5. Expect to make mistakes. If you open yourself up to the expectation that you will take a wrong turn on your career path here and there, you’ll be more likely to take healthy risks. You have time to correct and recover from a bad decision – and the only way to know it’s a bad career choice is if you try it. Take a risk, and learn to be okay with making mistakes. (This is a good life tip, not just a caution about career change at 40!).

6. Have fun making this change! Sure, changing your career in midlife can be scary…but it’s also a very exciting time in your life. This is your chance to create a new life, start fresh, and use your brain and body in a whole new way. Bolles says if you’re not having fun changing your career, you’re not doing it right. Lightening up and having fun will also help reduce stress when you’re changing career at 40.

7. Remember there are no guarantees. “Don’t get a college degree in some career field just because you think it will guarantee you a job! It will not,” writes Bolles. This ties into the second tip about career change at 40, which is to use your interests and passions as the foundation of your decision. Don’t rely on the industry, job market, or even college recruitment posters to help you decide what career to choose.

Bonus tip for a career change:

8. Expect to be stressed about changing careers at 40. I think these tips for a career change at 40 can be applied to a career change at any age – or even when you’re 16 and trying to decide what you want to do with your life. In some ways, making a career change when you’re over 40 isn’t any different than switching jobs when you’re 20 or 30. Except, you may feel the pressure of age – and old age. You may be a bit more stressed at 40 because you have mortgage payments, student loan debt, kids’ expenses, car payments, etc. It feels scary to take a job risk or make a career transition at age forty, but it may be the best thing you could do at this point in your life.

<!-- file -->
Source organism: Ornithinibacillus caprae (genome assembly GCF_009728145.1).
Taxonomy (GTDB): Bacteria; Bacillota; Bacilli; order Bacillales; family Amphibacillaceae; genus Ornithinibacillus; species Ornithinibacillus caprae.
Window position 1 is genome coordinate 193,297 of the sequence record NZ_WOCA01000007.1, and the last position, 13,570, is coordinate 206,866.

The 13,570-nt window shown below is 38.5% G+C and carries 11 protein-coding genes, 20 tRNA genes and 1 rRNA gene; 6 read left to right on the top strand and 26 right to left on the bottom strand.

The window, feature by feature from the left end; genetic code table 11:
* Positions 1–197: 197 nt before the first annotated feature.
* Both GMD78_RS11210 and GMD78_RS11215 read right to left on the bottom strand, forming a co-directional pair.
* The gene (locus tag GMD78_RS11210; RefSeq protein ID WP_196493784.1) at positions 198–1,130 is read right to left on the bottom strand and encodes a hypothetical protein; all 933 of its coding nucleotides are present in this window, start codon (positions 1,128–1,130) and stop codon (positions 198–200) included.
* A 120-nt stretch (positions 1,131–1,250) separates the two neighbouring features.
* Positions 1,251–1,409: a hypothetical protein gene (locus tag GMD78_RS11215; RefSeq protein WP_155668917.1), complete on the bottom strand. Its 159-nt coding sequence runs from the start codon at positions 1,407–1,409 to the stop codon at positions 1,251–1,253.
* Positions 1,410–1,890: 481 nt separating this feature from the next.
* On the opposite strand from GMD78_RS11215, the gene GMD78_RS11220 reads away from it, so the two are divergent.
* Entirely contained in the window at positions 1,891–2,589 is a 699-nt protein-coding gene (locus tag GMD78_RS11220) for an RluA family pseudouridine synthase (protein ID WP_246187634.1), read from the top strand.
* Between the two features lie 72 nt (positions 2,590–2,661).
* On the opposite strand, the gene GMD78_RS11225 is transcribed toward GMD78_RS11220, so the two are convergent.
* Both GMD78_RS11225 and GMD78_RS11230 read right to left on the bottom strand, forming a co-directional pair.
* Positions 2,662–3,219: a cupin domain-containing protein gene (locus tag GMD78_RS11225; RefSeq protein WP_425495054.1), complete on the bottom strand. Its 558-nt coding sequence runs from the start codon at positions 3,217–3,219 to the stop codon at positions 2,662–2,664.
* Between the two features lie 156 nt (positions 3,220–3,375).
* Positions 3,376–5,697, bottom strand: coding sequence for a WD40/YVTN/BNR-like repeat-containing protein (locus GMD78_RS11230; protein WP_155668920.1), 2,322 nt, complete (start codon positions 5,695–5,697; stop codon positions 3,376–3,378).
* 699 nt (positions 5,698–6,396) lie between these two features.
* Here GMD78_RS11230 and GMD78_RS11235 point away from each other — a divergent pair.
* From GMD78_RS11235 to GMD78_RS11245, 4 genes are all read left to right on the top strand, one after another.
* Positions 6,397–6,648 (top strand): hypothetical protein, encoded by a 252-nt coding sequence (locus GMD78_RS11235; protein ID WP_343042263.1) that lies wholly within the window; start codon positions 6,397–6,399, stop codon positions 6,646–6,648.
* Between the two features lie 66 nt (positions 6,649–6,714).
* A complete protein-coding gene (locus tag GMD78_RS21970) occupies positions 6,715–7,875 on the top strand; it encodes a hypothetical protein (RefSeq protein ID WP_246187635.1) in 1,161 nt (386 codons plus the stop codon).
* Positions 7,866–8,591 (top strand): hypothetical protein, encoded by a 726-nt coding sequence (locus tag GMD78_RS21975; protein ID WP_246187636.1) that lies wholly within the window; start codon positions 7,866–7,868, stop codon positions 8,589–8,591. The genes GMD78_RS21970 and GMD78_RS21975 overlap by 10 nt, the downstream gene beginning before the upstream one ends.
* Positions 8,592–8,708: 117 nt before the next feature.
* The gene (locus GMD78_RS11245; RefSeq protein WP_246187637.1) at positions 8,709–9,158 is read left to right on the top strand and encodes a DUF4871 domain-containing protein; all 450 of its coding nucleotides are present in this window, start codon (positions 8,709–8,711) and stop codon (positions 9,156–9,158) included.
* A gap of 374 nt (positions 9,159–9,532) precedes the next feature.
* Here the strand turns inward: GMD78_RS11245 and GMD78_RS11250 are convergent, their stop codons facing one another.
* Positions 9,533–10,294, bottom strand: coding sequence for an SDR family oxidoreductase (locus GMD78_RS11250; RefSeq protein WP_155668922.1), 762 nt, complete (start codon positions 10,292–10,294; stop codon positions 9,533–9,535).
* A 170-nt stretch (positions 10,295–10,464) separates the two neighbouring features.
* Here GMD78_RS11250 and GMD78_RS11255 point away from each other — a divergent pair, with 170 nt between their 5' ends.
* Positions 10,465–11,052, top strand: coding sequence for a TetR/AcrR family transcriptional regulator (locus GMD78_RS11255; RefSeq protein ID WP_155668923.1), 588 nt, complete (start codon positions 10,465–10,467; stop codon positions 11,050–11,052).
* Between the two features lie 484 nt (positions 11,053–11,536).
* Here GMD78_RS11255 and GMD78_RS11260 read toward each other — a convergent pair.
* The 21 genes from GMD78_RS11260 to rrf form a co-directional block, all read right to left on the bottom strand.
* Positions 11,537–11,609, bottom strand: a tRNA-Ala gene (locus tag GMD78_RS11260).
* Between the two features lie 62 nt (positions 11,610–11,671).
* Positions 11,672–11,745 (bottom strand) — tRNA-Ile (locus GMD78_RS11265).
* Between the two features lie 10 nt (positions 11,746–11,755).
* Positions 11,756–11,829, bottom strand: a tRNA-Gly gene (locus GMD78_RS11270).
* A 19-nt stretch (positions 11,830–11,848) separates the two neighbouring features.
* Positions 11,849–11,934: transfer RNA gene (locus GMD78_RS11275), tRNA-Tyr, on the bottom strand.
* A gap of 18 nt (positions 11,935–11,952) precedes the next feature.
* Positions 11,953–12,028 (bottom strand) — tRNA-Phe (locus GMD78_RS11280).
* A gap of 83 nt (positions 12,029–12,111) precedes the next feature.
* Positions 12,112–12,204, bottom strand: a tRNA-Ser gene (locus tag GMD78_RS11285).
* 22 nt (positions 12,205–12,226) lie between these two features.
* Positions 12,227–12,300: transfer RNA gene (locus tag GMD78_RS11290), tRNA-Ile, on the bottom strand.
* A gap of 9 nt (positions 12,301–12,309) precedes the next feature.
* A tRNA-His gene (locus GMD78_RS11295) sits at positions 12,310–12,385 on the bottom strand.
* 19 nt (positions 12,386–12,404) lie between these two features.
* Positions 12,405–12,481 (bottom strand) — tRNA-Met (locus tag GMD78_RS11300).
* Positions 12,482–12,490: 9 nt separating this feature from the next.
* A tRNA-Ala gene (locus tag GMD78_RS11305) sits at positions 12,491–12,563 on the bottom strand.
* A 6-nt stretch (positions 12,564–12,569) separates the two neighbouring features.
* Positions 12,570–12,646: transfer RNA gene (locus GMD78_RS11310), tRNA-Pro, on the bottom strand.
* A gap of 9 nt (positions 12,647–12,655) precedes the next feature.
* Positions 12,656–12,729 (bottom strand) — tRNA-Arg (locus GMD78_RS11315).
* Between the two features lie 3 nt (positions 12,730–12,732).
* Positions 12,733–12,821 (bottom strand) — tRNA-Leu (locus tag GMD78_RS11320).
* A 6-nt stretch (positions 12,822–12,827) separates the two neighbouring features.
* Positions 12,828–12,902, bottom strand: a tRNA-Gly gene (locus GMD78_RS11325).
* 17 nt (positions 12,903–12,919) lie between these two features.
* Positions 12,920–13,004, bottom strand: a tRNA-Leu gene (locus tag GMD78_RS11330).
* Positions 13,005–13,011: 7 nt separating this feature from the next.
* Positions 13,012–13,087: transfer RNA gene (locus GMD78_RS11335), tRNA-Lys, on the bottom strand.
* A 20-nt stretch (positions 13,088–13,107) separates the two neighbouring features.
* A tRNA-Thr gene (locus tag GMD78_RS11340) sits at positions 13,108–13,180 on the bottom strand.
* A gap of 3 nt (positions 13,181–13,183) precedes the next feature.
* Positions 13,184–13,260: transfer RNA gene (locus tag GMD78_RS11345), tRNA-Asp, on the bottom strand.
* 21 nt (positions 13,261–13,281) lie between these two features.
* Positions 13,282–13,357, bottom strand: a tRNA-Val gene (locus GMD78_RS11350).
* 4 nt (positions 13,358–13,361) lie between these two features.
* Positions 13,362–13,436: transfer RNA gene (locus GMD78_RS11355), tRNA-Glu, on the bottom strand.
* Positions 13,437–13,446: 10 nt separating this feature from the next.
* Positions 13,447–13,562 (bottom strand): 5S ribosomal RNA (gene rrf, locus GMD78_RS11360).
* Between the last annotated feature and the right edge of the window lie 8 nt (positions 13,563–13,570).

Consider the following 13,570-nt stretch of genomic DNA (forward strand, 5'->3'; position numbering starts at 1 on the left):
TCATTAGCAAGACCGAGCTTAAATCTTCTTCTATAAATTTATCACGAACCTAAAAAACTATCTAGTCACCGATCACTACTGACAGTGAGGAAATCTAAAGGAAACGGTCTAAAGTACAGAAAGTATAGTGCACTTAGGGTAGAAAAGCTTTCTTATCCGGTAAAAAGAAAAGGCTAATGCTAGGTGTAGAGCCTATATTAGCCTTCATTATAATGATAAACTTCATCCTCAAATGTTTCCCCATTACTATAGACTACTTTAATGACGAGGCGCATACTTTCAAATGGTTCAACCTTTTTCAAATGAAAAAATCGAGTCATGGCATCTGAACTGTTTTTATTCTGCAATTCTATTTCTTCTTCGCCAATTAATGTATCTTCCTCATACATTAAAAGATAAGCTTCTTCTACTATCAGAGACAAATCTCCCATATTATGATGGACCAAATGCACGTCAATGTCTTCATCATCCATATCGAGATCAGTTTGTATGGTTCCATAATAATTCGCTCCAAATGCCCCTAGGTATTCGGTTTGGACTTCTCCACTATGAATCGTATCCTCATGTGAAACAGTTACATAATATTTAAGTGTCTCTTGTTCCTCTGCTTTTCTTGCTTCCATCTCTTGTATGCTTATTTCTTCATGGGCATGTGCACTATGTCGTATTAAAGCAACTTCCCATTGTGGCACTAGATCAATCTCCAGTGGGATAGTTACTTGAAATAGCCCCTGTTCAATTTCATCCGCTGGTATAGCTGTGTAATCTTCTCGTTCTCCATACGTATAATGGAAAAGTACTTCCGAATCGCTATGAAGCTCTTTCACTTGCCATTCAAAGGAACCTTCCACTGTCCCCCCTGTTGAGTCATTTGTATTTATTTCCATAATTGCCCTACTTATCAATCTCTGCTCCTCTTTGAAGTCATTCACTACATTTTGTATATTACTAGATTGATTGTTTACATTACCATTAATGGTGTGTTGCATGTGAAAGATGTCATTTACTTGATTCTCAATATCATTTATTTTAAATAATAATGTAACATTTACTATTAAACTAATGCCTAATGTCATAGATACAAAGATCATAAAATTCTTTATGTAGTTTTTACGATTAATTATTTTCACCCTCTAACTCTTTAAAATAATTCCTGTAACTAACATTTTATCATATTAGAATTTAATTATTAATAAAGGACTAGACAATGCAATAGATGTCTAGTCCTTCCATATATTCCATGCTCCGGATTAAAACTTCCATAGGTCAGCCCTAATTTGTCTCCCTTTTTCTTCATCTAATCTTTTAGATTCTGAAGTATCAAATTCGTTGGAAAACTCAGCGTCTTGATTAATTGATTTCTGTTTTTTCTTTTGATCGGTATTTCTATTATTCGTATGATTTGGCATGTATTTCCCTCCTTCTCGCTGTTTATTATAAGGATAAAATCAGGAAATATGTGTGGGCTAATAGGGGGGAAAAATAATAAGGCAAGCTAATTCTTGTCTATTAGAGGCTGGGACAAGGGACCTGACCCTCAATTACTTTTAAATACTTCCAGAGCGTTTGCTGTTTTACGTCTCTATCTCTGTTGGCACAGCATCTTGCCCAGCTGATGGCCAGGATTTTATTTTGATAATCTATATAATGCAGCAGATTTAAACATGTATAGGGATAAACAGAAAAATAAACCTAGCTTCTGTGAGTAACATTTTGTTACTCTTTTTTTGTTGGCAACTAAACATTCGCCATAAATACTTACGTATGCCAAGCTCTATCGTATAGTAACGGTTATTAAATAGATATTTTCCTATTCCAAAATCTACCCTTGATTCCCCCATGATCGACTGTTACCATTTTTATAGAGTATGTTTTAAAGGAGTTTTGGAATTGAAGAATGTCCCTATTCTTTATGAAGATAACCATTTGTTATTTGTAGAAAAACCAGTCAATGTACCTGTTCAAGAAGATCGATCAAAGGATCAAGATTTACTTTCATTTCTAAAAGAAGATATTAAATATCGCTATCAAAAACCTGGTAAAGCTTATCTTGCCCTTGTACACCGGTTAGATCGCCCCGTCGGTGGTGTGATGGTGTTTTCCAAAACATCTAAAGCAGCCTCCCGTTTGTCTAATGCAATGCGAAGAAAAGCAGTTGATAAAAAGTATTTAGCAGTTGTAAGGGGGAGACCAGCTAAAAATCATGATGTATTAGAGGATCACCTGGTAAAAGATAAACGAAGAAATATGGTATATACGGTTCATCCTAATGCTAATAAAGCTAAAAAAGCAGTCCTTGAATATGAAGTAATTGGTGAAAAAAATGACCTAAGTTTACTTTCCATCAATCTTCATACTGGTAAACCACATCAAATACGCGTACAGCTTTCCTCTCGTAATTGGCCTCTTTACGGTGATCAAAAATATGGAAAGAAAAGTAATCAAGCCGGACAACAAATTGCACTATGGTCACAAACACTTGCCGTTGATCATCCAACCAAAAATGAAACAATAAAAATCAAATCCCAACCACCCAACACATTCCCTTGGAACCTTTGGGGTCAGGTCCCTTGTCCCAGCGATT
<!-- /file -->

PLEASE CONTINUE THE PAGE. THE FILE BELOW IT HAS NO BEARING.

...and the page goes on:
Here’s my favorite quote from What Colour is Your Parachute?

“One of the saddest lines in the world is, ‘Oh come now – be realistic.’ The best parts of this world were not fashioned by those who were realistic. They were fashioned by those who dared to look hard at their wishes and gave them horses to ride.” – Richard Bolles.

Another excellent resource for changing careers at 40 is The 4-Hour Workweek: Escape 9-5, Live Anywhere, and Join the New Rich by Tim Ferriss.

2 final tips for making a career change at 40

I found a groovy career website that helps people change their careers, and wanted to add these two tips:

Have a niche. You are definitely going to have a lot of choices when you change your career, but choice is really not helpful in the sense that you’ve got to get clear and very specific about what you want to do. When you go to market you want to be “one of one”. In other words, be specific in identifying a niche for your career so there’s no competition from other, more general job candidates.